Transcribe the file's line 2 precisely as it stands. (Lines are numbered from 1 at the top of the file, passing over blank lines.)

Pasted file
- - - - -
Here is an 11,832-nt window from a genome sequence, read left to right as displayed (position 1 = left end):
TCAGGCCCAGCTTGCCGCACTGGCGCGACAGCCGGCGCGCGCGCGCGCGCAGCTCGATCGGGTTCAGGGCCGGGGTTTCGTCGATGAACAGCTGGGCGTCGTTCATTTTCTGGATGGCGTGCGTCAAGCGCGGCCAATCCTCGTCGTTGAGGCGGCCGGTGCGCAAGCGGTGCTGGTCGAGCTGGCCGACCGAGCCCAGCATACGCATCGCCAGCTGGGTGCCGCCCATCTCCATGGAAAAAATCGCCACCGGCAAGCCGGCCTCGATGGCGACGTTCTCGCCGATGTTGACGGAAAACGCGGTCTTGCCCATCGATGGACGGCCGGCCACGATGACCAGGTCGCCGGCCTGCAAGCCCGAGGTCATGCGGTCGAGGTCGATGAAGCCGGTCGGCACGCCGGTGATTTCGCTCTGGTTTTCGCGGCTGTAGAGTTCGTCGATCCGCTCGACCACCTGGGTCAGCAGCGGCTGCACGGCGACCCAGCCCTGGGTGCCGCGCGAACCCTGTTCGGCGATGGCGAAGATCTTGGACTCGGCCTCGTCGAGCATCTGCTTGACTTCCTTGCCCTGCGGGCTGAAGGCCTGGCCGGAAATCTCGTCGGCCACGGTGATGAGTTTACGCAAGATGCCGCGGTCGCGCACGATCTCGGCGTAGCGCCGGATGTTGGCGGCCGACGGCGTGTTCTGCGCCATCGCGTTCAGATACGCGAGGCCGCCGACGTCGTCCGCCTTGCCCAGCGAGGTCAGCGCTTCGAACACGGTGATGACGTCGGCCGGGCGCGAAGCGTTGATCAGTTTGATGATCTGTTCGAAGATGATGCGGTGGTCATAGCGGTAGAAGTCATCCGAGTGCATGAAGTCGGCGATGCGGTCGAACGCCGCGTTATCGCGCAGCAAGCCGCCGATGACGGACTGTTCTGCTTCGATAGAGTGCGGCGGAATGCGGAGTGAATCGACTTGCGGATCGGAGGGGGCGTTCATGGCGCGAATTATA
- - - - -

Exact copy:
TCAGGCCCAGCTTGCCGCACTGGCGCGACAGCCGGCGCGCGCGCGCGCGCAGCTCGATCGGGTTCAGGGCCGGGGTTTCGTCGATGAACAGCTGGGCGTCGTTCATTTTCTGGATGGCGTGCGTCAAGCGCGGCCAATCCTCGTCGTTGAGGCGGCCGGTGCGCAAGCGGTGCTGGTCGAGCTGGCCGACCGAGCCCAGCATACGCATCGCCAGCTGGGTGCCGCCCATCTCCATGGAAAAAATCGCCACCGGCAAGCCGGCCTCGATGGCGACGTTCTCGCCGATGTTGACGGAAAACGCGGTCTTGCCCATCGATGGACGGCCGGCCACGATGACCAGGTCGCCGGCCTGCAAGCCCGAGGTCATGCGGTCGAGGTCGATGAAGCCGGTCGGCACGCCGGTGATTTCGCTCTGGTTTTCGCGGCTGTAGAGTTCGTCGATCCGCTCGACCACCTGGGTCAGCAGCGGCTGCACGGCGACCCAGCCCTGGGTGCCGCGCGAACCCTGTTCGGCGATGGCGAAGATCTTGGACTCGGCCTCGTCGAGCATCTGCTTGACTTCCTTGCCCTGCGGGCTGAAGGCCTGGCCGGAAATCTCGTCGGCCACGGTGATGAGTTTACGCAAGATGCCGCGGTCGCGCACGATCTCGGCGTAGCGCCGGATGTTGGCGGCCGACGGCGTGTTCTGCGCCATCGCGTTCAGATACGCGAGGCCGCCGACGTCGTCCGCCTTGCCCAGCGAGGTCAGCGCTTCGAACACGGTGATGACGTCGGCCGGGCGCGAAGCGTTGATCAGTTTGATGATCTGTTCGAAGATGATGCGGTGGTCATAGCGGTAGAAGTCATCCGAGTGCATGAAGTCGGCGATGCGGTCGAACGCCGCGTTATCGCGCAGCAAGCCGCCGATGACGGACTGTTCTGCTTCGATAGAGTGCGGCGGAATGCGGAGTGAATCGACTTGCGGATCGGAGGGGGCGTTCATGGCGCGAATTATA